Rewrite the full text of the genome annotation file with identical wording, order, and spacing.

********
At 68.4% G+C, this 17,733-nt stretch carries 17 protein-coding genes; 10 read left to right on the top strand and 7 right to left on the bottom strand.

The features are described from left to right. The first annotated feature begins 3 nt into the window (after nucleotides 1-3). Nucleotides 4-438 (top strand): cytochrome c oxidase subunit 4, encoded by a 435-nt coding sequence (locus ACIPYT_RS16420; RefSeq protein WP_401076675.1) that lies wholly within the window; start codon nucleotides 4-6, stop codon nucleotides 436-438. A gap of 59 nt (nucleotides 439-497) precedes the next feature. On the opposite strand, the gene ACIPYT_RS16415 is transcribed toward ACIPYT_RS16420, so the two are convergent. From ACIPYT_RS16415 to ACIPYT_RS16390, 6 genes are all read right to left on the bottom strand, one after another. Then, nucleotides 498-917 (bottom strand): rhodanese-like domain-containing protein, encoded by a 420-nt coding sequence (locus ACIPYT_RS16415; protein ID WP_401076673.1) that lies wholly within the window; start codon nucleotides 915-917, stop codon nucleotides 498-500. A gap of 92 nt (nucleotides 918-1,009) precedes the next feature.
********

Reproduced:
At 68.4% G+C, this 17,733-nt stretch carries 17 protein-coding genes; 10 read left to right on the top strand and 7 right to left on the bottom strand.

The features are described from left to right. The first annotated feature begins 3 nt into the window (after nucleotides 1-3). Nucleotides 4-438 (top strand): cytochrome c oxidase subunit 4, encoded by a 435-nt coding sequence (locus ACIPYT_RS16420; RefSeq protein WP_401076675.1) that lies wholly within the window; start codon nucleotides 4-6, stop codon nucleotides 436-438. A gap of 59 nt (nucleotides 439-497) precedes the next feature. On the opposite strand, the gene ACIPYT_RS16415 is transcribed toward ACIPYT_RS16420, so the two are convergent. From ACIPYT_RS16415 to ACIPYT_RS16390, 6 genes are all read right to left on the bottom strand, one after another. Then, nucleotides 498-917 (bottom strand): rhodanese-like domain-containing protein, encoded by a 420-nt coding sequence (locus ACIPYT_RS16415; protein ID WP_401076673.1) that lies wholly within the window; start codon nucleotides 915-917, stop codon nucleotides 498-500. A gap of 92 nt (nucleotides 918-1,009) precedes the next feature.